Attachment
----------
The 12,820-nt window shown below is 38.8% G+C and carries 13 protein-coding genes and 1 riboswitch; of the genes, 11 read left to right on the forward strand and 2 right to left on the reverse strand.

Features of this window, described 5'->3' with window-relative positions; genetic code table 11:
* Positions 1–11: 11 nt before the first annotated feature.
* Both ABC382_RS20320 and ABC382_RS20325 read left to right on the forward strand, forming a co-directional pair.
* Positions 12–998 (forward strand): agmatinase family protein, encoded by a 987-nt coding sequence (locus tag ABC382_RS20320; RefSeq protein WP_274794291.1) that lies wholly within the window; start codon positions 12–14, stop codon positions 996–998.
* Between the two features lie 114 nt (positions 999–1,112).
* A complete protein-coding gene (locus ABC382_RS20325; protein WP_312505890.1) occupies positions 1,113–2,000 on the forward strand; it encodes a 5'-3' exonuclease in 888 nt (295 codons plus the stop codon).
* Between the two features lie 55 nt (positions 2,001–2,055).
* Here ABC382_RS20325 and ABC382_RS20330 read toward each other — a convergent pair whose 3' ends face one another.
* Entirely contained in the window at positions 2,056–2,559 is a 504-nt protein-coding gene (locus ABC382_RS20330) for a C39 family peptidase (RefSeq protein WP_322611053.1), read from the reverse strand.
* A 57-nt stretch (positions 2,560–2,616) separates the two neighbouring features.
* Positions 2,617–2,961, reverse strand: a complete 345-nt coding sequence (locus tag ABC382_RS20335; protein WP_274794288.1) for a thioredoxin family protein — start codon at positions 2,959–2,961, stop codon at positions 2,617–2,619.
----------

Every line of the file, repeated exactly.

The 12,820-nt window shown below is 38.8% G+C and carries 13 protein-coding genes and 1 riboswitch; of the genes, 11 read left to right on the forward strand and 2 right to left on the reverse strand.

Features of this window, described 5'->3' with window-relative positions; genetic code table 11:
* Positions 1–11: 11 nt before the first annotated feature.
* Both ABC382_RS20320 and ABC382_RS20325 read left to right on the forward strand, forming a co-directional pair.
* Positions 12–998 (forward strand): agmatinase family protein, encoded by a 987-nt coding sequence (locus tag ABC382_RS20320; RefSeq protein WP_274794291.1) that lies wholly within the window; start codon positions 12–14, stop codon positions 996–998.
* Between the two features lie 114 nt (positions 999–1,112).
* A complete protein-coding gene (locus ABC382_RS20325; protein WP_312505890.1) occupies positions 1,113–2,000 on the forward strand; it encodes a 5'-3' exonuclease in 888 nt (295 codons plus the stop codon).
* Between the two features lie 55 nt (positions 2,001–2,055).
* Here ABC382_RS20325 and ABC382_RS20330 read toward each other — a convergent pair whose 3' ends face one another.
* Entirely contained in the window at positions 2,056–2,559 is a 504-nt protein-coding gene (locus ABC382_RS20330) for a C39 family peptidase (RefSeq protein WP_322611053.1), read from the reverse strand.
* A 57-nt stretch (positions 2,560–2,616) separates the two neighbouring features.
* Positions 2,617–2,961, reverse strand: a complete 345-nt coding sequence (locus tag ABC382_RS20335; protein WP_274794288.1) for a thioredoxin family protein — start codon at positions 2,959–2,961, stop codon at positions 2,617–2,619.